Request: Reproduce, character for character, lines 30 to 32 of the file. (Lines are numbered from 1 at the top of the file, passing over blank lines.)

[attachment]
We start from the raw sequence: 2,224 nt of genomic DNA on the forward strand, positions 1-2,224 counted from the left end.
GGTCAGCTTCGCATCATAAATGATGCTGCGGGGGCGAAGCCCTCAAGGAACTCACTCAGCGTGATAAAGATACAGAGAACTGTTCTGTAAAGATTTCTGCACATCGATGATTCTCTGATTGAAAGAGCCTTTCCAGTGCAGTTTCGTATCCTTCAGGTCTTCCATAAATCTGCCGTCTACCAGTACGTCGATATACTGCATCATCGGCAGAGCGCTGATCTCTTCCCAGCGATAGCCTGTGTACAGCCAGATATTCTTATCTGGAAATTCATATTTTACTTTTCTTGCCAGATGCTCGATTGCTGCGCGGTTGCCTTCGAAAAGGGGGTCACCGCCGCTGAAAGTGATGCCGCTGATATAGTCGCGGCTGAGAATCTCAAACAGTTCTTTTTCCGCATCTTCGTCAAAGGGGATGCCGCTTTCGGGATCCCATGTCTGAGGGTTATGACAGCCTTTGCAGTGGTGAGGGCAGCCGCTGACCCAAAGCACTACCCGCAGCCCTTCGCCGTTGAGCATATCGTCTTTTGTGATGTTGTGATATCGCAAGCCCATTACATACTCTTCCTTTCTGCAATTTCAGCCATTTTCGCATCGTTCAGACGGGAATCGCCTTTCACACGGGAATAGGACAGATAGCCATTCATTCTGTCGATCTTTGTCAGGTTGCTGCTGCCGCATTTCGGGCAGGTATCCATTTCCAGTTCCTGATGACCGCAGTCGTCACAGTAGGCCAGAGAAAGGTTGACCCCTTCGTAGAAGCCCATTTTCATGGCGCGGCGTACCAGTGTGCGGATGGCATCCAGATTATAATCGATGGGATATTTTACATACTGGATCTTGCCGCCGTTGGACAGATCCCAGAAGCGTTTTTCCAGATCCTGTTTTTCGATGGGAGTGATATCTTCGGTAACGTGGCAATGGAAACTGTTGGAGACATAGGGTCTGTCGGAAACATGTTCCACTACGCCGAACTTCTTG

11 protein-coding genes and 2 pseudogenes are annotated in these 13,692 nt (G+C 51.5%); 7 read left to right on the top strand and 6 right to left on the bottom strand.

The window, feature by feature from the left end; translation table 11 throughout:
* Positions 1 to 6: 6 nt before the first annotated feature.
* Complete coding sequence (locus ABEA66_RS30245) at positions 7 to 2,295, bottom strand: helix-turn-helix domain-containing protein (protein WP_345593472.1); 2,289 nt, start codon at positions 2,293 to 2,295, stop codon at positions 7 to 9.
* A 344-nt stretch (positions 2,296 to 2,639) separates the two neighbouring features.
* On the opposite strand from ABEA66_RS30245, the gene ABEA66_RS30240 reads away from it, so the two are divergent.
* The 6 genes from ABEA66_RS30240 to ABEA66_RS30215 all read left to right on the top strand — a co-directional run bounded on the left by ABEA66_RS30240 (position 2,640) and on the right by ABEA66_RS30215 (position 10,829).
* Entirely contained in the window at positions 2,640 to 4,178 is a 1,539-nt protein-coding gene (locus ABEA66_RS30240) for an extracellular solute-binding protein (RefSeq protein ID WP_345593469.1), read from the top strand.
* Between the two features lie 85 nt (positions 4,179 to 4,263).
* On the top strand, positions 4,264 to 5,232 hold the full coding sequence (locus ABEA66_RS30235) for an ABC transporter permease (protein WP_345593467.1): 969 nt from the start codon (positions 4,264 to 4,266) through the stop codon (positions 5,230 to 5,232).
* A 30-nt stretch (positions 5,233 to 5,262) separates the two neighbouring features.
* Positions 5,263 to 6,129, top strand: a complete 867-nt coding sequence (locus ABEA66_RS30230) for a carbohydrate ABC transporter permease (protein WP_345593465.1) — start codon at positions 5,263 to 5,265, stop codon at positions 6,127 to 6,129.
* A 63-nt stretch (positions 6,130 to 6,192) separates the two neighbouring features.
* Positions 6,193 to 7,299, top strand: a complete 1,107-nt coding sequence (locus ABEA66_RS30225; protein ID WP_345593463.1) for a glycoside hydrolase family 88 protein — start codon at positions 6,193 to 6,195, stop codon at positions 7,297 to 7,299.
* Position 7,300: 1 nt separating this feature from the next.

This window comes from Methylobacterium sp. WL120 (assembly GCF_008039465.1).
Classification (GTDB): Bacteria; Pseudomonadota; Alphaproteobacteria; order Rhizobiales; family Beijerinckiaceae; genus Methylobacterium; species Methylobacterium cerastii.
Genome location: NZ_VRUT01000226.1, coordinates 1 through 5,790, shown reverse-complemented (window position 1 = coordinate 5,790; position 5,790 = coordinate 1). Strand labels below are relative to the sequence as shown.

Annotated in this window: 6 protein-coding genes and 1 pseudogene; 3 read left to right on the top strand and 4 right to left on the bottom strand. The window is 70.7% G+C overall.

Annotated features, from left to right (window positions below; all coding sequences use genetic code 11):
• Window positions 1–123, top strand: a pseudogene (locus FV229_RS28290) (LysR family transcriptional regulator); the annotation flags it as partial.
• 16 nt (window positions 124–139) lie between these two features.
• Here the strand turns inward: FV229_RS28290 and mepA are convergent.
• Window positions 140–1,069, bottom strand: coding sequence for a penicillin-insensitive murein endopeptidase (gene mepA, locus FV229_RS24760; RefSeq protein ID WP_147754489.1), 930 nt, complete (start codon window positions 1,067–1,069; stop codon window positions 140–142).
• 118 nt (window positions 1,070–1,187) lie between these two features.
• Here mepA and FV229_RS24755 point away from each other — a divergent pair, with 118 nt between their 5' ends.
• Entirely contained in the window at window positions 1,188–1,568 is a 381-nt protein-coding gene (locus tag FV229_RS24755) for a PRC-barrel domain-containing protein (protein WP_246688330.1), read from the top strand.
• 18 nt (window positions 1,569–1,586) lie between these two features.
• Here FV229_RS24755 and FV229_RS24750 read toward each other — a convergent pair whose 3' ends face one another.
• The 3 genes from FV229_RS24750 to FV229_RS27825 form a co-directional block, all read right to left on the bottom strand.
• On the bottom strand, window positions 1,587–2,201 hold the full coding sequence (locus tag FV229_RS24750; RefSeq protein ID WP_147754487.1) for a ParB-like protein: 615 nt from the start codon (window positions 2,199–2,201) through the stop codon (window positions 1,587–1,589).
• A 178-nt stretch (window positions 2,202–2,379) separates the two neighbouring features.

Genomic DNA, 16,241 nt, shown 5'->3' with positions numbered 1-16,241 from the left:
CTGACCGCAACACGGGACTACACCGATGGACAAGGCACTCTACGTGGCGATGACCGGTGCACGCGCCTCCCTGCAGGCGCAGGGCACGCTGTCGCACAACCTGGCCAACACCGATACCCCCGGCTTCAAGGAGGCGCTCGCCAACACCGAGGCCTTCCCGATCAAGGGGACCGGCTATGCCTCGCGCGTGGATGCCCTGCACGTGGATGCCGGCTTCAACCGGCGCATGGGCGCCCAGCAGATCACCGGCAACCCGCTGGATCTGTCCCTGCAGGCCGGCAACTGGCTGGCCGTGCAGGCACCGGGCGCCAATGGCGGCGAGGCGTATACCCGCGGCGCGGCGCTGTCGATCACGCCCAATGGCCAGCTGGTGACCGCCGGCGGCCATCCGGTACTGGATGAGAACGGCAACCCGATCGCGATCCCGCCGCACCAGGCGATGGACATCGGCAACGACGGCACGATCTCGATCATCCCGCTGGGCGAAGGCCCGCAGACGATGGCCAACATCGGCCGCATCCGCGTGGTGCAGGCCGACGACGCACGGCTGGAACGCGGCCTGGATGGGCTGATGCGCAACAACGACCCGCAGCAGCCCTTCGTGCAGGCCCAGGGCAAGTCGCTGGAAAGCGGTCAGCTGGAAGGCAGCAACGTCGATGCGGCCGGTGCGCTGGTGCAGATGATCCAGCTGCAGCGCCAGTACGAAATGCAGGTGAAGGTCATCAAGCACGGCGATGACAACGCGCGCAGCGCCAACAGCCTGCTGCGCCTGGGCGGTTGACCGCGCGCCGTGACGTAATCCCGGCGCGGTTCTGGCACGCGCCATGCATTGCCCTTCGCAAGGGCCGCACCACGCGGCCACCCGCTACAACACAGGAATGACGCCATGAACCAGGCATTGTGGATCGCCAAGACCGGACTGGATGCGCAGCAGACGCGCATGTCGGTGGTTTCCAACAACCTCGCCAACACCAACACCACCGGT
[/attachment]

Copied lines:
• 18 nt (window positions 1,569–1,586) lie between these two features.
• Here FV229_RS24755 and FV229_RS24750 read toward each other — a convergent pair whose 3' ends face one another.
• The 3 genes from FV229_RS24750 to FV229_RS27825 form a co-directional block, all read right to left on the bottom strand.